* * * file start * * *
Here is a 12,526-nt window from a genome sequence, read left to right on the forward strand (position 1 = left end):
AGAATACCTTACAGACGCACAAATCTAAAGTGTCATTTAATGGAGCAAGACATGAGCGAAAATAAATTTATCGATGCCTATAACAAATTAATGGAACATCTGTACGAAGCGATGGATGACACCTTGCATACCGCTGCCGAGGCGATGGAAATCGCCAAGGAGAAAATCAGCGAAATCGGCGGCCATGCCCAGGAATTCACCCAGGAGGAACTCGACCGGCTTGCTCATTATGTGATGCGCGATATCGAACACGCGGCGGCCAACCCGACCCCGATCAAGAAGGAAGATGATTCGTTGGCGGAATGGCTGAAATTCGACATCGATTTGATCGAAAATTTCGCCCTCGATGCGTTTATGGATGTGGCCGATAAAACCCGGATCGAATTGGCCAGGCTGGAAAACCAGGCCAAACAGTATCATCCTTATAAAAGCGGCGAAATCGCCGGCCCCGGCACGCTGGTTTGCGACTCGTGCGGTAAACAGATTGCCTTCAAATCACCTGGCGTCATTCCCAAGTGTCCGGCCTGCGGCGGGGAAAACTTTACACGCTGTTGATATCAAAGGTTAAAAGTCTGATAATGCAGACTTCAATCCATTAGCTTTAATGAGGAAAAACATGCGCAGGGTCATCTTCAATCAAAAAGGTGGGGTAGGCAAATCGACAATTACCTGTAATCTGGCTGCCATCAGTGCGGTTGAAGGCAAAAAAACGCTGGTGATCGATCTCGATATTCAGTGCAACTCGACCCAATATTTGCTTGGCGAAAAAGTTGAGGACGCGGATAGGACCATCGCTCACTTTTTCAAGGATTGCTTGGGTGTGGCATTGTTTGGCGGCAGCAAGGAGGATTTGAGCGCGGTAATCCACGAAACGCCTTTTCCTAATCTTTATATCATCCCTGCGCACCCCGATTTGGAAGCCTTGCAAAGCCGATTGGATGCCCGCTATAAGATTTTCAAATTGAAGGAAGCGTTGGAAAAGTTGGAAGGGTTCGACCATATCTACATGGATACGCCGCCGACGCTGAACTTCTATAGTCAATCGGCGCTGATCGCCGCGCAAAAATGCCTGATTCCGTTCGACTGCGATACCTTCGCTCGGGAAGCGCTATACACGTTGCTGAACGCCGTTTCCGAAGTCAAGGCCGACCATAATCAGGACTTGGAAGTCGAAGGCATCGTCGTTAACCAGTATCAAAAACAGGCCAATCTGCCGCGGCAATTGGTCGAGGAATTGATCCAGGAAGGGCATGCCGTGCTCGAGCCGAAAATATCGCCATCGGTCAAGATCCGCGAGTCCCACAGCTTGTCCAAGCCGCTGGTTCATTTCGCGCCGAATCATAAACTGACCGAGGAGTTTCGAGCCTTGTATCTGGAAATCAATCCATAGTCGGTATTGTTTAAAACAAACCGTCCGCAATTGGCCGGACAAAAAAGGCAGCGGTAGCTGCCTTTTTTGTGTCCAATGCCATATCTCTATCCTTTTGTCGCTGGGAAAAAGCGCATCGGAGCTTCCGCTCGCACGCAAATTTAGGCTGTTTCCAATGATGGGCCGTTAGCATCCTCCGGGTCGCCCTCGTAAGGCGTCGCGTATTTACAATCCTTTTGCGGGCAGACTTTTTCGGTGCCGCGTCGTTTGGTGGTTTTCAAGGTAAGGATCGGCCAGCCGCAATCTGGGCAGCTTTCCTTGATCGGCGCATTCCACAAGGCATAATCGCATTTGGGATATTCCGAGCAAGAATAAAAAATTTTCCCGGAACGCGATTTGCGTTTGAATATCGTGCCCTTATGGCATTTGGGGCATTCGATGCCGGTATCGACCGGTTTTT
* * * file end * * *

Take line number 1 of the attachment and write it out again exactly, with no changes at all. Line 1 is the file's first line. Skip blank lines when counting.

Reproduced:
Here is a 12,526-nt window from a genome sequence, read left to right on the forward strand (position 1 = left end):